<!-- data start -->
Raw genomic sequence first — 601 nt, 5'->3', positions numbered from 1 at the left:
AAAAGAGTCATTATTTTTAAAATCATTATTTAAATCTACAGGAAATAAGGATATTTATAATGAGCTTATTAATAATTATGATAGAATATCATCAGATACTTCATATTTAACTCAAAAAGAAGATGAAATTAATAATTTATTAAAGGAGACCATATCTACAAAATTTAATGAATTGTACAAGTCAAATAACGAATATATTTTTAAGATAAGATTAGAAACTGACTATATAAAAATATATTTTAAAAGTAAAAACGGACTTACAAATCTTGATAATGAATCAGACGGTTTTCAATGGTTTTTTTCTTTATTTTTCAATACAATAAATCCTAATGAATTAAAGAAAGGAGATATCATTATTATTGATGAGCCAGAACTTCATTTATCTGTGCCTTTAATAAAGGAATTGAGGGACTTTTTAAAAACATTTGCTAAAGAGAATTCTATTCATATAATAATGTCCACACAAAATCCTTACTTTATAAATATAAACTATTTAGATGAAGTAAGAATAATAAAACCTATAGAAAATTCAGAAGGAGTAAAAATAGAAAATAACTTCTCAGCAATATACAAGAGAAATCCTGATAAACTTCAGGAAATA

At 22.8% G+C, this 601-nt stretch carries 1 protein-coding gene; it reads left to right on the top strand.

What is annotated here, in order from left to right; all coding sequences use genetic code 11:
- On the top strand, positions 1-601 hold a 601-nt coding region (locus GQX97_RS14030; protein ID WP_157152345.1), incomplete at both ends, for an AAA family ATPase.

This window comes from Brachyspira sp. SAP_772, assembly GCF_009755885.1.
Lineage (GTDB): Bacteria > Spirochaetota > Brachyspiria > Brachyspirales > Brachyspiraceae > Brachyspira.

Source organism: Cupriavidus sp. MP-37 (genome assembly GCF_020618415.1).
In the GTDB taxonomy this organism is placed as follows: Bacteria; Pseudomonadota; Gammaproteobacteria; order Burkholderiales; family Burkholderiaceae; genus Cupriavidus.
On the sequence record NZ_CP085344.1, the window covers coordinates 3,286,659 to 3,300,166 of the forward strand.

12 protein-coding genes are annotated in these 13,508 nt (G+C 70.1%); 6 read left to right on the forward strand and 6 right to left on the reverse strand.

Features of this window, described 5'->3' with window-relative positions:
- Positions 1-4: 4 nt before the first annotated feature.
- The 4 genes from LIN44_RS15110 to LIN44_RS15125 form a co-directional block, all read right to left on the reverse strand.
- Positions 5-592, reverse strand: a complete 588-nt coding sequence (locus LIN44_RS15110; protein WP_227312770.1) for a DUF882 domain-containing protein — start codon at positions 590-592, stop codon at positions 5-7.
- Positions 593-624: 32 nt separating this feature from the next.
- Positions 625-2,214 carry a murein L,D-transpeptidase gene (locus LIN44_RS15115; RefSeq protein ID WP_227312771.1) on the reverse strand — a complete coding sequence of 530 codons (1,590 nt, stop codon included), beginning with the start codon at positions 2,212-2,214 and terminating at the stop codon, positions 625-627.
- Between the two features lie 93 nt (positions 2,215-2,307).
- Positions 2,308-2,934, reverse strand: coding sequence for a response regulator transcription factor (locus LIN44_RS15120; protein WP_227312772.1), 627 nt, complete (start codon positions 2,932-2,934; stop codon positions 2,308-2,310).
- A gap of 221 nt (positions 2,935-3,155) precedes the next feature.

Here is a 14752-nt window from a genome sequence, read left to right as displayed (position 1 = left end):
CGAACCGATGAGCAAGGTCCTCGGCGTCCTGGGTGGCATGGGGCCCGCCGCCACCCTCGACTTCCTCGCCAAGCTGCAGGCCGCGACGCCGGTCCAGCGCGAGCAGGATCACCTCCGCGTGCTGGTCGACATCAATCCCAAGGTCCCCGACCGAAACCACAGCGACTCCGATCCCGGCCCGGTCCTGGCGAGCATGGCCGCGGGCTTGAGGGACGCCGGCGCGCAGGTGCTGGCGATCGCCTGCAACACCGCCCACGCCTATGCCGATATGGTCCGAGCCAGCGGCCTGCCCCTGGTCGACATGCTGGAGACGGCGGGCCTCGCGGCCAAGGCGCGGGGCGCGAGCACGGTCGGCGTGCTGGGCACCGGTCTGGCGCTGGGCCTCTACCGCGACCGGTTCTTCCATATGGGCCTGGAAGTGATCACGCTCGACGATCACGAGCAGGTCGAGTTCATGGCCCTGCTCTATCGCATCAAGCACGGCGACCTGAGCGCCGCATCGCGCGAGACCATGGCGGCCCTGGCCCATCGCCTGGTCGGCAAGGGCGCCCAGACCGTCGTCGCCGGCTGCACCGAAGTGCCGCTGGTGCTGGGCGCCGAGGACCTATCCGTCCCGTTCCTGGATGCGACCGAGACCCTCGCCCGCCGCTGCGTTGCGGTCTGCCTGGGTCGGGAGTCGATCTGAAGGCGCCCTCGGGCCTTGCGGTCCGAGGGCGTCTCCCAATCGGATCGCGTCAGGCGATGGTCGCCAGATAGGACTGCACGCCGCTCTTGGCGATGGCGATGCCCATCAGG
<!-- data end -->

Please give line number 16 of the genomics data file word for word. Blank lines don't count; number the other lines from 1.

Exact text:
- Positions 593-624: 32 nt separating this feature from the next.